The offering of incense was widely practiced right from the beginning of the Christian era. Some ecclesiastical commentators, however, have expressed doubt as to the validity of this belief, perhaps because of the scant references made to the use of incense in the writings of the early fathers of the church. This may be attributed to the fact that many details of Christian worship and church mysteries were intentionally unrecorded, lest they be misused by heretics, and were therefore only verbally entrusted to believers.
Nevertheless, the use of incense may be inferred from several sources. The HISTORY OF THE PATRIARCHS supplies clear evidence of the use of censers and incense in the postapostolic age. When the congregation raised objections against DEMETRIUS I (189-231) as the twelfth patriarch of the See of Saint Mark on the grounds of his being a married man, he demonstrated his chastity by pouring glowing coals from the censer onto his garment in front of the congregation without being burned (Manassa Yuhanna, 1983, p. 23).
From the Revelation to John, it can be inferred that the censer was used in a way different from the earlier Jewish usage: “And another angel came and stood at the altar with a golden censer; and he was given much incense to mingle with the prayers of all the saints upon the golden altar before the throne; and the smoke of the incense rose with the prayers of the saints from the hand of the angel before God” (Rev. 8:3-4). The next chapter speaks of the twenty- four elders “each holding a harp, and with golden bowls full of incense, which are the prayers of the saints” (Rev. 9:8). This must be an indication of the then-prevalent manner of Christian worship, featuring the use of censers and incense.
In describing the plight of the church in latter days, the ecclesiastical writer Hippolytus (c. 170-c. 236) employed the following words: “And the churches, too, will wail with a mighty lamentation, because neither oblation nor incense is attended to, nor a service acceptable to God” (1951, pp. 250-51).
The Didascalia (Hafiz Duwud, 1967) provides an indication as to the necessity of using the censer, instructing that the bishop shall carry the incense and make three circuits round the altar in glorification of the Holy Trinity and then hand the censer to the priest who shall go round the whole congregation carrying it.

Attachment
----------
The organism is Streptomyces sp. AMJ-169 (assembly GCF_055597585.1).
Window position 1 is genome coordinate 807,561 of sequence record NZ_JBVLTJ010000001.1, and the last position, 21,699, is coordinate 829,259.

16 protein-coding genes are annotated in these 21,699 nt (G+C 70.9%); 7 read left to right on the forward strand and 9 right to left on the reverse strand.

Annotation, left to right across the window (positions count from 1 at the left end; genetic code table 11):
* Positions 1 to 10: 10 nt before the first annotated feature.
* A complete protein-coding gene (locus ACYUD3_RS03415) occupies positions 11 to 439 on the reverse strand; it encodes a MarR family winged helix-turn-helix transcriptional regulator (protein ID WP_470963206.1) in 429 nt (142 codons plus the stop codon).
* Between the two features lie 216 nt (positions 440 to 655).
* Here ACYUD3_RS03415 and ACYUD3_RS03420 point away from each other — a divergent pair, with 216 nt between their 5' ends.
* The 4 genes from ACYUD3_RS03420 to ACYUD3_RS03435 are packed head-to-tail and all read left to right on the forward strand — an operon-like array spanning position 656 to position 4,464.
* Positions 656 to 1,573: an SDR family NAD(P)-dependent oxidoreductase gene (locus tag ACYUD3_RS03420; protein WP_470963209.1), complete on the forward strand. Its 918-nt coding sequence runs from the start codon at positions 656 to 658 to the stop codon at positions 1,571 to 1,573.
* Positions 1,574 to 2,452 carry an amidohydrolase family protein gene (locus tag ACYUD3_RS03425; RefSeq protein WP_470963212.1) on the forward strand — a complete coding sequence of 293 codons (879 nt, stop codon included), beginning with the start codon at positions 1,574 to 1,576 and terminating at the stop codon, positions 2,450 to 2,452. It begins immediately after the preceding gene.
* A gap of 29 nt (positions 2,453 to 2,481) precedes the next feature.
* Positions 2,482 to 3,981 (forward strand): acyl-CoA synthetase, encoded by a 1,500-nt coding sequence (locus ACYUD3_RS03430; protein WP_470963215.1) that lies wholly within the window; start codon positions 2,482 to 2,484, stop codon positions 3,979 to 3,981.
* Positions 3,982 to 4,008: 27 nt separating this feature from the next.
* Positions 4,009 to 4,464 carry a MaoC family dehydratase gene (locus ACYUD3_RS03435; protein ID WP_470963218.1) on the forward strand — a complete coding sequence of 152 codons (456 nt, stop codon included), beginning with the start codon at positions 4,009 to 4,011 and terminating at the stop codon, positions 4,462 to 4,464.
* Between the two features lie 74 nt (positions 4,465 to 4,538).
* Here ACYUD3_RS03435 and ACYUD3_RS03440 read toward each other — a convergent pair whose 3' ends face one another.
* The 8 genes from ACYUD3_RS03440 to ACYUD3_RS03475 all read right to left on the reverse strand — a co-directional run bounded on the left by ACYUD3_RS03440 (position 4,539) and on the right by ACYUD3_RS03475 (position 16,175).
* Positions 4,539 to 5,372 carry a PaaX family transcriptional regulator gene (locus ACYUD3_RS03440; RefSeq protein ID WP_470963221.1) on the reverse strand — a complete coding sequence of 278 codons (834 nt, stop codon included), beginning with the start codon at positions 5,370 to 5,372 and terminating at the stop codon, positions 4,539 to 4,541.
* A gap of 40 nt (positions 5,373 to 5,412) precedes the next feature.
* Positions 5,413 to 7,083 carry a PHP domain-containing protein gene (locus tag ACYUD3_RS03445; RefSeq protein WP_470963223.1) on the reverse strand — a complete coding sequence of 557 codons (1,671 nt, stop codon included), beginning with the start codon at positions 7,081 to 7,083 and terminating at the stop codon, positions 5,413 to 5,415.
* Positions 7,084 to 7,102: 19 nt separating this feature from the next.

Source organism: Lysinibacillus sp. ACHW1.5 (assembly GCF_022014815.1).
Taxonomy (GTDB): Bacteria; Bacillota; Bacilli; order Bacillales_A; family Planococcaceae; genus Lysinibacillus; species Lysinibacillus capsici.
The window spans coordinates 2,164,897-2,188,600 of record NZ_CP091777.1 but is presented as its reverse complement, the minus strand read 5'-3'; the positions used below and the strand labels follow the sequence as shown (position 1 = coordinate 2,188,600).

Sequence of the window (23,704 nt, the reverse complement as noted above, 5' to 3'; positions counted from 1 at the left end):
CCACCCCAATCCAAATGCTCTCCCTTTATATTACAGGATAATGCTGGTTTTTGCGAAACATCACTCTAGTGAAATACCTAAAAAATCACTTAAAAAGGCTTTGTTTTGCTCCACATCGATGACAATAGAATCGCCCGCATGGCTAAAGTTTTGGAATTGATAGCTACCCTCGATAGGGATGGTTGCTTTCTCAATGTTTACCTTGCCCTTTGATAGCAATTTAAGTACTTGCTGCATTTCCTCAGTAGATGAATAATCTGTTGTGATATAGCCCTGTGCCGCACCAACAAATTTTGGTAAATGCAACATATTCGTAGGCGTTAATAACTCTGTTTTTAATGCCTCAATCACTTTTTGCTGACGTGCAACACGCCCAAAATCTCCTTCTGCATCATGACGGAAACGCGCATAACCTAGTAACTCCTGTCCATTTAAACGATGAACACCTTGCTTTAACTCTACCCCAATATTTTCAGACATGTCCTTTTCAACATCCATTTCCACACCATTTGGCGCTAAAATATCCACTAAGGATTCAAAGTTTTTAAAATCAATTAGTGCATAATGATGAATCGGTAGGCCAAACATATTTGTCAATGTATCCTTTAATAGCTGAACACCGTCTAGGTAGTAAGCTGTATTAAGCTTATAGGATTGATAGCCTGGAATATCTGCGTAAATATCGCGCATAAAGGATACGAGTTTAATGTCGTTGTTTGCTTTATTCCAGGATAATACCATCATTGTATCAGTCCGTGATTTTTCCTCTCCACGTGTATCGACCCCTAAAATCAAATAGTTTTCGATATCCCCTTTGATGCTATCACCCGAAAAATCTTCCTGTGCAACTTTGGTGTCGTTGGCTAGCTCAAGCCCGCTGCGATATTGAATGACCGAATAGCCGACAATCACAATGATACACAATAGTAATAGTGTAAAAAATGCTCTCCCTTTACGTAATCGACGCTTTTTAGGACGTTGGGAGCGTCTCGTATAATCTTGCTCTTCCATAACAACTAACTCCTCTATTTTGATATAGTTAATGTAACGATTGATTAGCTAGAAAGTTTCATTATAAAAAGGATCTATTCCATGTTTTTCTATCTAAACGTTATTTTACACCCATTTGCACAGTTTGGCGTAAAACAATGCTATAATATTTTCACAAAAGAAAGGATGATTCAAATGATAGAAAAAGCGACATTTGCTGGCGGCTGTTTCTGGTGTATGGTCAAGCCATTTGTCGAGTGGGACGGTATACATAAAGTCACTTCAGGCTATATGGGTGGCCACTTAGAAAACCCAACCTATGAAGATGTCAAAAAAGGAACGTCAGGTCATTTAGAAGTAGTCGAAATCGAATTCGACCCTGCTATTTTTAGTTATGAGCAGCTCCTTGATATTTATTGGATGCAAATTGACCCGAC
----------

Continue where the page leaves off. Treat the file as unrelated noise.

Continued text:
In the writings attributed to DIONYSIUS THE PSEUDO- AREOPAGITE is the following statement: “The bishop having made an end of sacred prayer at the divine altar, begins the censing with it, and goes over the whole circuit of the sacred place.”
A good many of the early fathers who chose to minimize the importance of using incense in worship, including Athenagoras, Tertullian, CLEMENT OF ALEXANDRIA, Arnobius, Lactantius, and Augustine, were converted to Christianity from cults that relied heavily on the use of incense. They were understandably anxious to divest Christian worship of any apparently heathen customs and to render it strictly spiritual. Thus, Clement of Alexandria preached that “the righteous soul is the truly sacred altar, and that incense arising from it is holy prayer.”
Speaking of the efficacy of Christian worship, Saint Ephraem Syrus (c. 306-373) wrote, “Your fasts are a defense for our land; your prayers are a shield for our city; the burning of incense is our propitiation. Praise to God Who has hallowed your offering” (1866). He stressed the point in another context: “I exhort you not to bury me with sweet spices . . . but to give the fumigation of sweet- smelling smoke in the house of God. . . . Burn your incense in the house of the Lord to His praise and honor” (1732-1746).
The use of incense is mentioned in the course of a description given by Saint BASIL THE GREAT of the desolation suffered by the churches during the persecution: “The houses of prayer were cast down by unholy hands, the altars were overthrown, and there was no oblation nor incense, no place of sacrifice, but fearful sorrow, as a cloud, was over all” (1885, col. 496).
According to the witness of Etheria (Egeria), the nun who made a tour of Egypt, the Holy Land, Edessa, Asia Minor, and Constantinople toward the end of the fourth century, incense and censers were used at Jerusalem in the Easter service (1919).